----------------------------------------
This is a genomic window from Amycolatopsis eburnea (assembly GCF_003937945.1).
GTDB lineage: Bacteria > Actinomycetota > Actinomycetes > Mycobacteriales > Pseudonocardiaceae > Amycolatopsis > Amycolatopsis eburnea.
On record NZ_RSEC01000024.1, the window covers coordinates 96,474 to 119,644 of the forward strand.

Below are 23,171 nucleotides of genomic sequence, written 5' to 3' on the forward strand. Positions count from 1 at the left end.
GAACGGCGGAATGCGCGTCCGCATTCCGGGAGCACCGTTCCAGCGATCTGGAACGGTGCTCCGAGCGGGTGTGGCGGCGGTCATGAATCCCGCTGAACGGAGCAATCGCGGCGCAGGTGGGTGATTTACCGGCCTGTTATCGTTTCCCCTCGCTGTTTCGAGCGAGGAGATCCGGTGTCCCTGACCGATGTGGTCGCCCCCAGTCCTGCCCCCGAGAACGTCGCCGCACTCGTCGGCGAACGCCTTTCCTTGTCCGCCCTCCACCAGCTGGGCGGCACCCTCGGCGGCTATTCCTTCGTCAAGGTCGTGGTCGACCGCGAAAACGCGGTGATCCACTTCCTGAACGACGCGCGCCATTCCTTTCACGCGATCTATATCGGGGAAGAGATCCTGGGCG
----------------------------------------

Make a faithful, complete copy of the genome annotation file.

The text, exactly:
This is a genomic window from Amycolatopsis eburnea (assembly GCF_003937945.1).
GTDB lineage: Bacteria > Actinomycetota > Actinomycetes > Mycobacteriales > Pseudonocardiaceae > Amycolatopsis > Amycolatopsis eburnea.
On record NZ_RSEC01000024.1, the window covers coordinates 96,474 to 119,644 of the forward strand.

Below are 23,171 nucleotides of genomic sequence, written 5' to 3' on the forward strand. Positions count from 1 at the left end.
GAACGGCGGAATGCGCGTCCGCATTCCGGGAGCACCGTTCCAGCGATCTGGAACGGTGCTCCGAGCGGGTGTGGCGGCGGTCATGAATCCCGCTGAACGGAGCAATCGCGGCGCAGGTGGGTGATTTACCGGCCTGTTATCGTTTCCCCTCGCTGTTTCGAGCGAGGAGATCCGGTGTCCCTGACCGATGTGGTCGCCCCCAGTCCTGCCCCCGAGAACGTCGCCGCACTCGTCGGCGAACGCCTTTCCTTGTCCGCCCTCCACCAGCTGGGCGGCACCCTCGGCGGCTATTCCTTCGTCAAGGTCGTGGTCGACCGCGAAAACGCGGTGATCCACTTCCTGAACGACGCGCGCCATTCCTTTCACGCGATCTATATCGGGGAAGAGATCCTGGGCG